For most people, the moniker “Heaven’s Gate” conjures some inauspicious associative memories. Members of the California-based UFO cult of that name committed mass suicide, believing that was the only way to graduate to the next spiritual level. Or something. The 1980 epic Western Heaven’s Gate flopped at the box office and was widely regarded at the time as the biggest financial disaster in Hollywood history. Almost nothing bearing that name seems to work out. But that didn’t stop Barbie Stanislawski from re-christening her longstanding Northside eatery formerly known as Colonial Cafeteria.

On a recent visit, my guest, who at one time frequented the erstwhile Colonial, asked our server about the eatery’s identity crisis. The young gal told us the new handle came to the owner in a dream. That wasn’t exactly the whole story. The Star-T’s Bud Kennedy recently penned a column about the place –– and the owner surviving her seventh (seventh!) heart attack –– and Stanislawski claims the name came to her in something like a religious vision while on life support after her most recent medical malaise. Doctors gave her a 1 percent chance to live, the article said. So she changed the name abruptly a couple of months ago, and made a few corollary changes, though they’re mostly cosmetic. 

Appropriately, the first thing you notice about the cafeteria is that the foyer  is decorated by biblical passages and the Ten Commandments stenciled onto the wall. My lunch companion assured me that was about the only thing that looks different about the décor –– save the life-sized Santa with an elf between his legs and some other over-the-top Christmas curios. I hadn’t read Kennedy’s story before my visit. Even without knowing the back-story, I could tell the place radiated religiosity –– maybe the table of five iPhone-wielding nuns also colored my opinion.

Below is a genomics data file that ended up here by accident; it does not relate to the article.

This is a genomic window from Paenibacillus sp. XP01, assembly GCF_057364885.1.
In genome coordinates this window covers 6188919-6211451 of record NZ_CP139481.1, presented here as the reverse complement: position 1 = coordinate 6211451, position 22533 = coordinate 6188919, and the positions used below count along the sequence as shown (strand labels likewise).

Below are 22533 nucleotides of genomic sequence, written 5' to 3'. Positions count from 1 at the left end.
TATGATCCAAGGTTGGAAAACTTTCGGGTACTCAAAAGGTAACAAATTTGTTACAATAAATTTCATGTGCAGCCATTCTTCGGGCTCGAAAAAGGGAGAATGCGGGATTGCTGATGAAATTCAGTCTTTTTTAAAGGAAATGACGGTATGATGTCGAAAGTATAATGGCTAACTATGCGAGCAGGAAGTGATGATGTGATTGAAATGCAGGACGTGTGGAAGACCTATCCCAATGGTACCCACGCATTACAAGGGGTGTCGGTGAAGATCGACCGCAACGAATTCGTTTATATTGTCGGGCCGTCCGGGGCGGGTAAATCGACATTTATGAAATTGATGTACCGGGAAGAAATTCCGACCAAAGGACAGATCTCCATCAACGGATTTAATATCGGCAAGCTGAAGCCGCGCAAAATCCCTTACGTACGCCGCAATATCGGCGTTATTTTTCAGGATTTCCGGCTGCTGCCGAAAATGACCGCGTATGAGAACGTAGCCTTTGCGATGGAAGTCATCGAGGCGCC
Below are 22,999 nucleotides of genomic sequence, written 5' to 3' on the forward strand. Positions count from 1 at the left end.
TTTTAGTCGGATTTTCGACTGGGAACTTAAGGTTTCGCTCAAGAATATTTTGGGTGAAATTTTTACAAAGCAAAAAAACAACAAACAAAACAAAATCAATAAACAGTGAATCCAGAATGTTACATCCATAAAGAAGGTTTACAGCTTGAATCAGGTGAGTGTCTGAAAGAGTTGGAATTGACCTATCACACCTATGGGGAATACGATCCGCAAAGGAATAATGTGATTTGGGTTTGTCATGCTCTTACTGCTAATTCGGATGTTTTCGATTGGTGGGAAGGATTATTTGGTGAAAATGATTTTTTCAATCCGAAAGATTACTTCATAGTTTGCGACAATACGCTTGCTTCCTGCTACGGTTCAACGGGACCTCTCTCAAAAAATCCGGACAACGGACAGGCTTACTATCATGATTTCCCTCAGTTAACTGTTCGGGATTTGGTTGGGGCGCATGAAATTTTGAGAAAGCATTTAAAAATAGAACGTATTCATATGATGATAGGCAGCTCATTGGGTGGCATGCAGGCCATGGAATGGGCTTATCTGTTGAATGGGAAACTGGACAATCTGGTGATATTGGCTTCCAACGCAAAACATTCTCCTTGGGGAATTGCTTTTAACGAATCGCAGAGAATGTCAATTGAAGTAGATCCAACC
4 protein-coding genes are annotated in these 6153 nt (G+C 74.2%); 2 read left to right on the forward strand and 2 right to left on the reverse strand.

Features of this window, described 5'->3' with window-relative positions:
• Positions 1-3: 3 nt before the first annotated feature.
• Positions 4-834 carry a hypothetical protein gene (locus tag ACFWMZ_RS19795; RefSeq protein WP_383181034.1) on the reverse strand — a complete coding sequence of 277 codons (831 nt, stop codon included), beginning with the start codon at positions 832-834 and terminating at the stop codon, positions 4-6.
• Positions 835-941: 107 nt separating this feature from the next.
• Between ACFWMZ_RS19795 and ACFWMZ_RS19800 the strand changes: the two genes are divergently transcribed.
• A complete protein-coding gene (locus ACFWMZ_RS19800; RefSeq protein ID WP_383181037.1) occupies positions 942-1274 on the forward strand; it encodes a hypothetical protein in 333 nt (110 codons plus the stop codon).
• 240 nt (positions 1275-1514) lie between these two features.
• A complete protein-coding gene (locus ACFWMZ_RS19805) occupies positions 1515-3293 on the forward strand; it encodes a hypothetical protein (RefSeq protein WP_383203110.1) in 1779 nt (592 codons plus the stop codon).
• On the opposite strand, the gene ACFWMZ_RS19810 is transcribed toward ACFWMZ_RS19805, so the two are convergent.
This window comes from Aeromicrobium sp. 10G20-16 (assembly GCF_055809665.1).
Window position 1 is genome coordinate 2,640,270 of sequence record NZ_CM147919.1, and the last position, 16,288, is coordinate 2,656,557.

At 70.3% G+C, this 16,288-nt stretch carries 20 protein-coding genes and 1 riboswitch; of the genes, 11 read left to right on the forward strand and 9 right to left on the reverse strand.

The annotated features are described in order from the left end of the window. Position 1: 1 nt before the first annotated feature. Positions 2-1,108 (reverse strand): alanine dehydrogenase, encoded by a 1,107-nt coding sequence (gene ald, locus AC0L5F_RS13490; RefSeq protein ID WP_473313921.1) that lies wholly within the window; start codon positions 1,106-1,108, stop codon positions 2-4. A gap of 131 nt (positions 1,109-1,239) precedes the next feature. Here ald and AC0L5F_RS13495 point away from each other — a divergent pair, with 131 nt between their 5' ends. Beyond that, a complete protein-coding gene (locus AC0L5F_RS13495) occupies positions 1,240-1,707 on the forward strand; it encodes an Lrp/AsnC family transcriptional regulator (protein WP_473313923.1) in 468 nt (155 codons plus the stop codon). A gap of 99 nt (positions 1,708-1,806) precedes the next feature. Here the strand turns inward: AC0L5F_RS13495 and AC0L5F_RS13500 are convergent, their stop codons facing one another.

Aside from looking as if Christmas threw up, the vibe at Heaven’s Gate screams “cafeteria.” The walls and tablecloths are beige, so it feels like you’re eating inside a pair of khaki chinos decorated with cast-iron statues and porcelain cherubs. In the middle of the room, there are a couple of tables populated by chafing dishes filled with Southern comfort food classics: fried pork chops, fried chicken, meatloaf, sausage, mashed potatoes, mac ’n’ cheese, pea salad, pies, and so on.

I’m not going to go into much detail about the fare here. If you’re looking for a Michelin star-rated experience, go somewhere else. Every morsel we put in our mouths was tasty, hot, and plentiful. There’s nothing fancy on offer, but there’s a lot to like on the buffet. Sure, the salad dressing was out of a store-bought plastic squeeze bottle and the corn out of can, but what do you expect from an all-you-can-eat buffet for around $10? 

For being so far off of my radar, Heaven’s Gate seems like it’s pretty popular, too. On our visit, all of the tables were either full or still dirty from their recent occupants when we arrived. Luckily, the servers promptly cleared us a spot and kept our glasses full, despite the ever-growing crowd. 

We dined at Heaven’s Gate because we were looking for another place and lost hope. To be totally honest, we stopped in only because we thought it was funny that the named evoked such calamity. But once we were there, we knew almost immediately that we’d be back.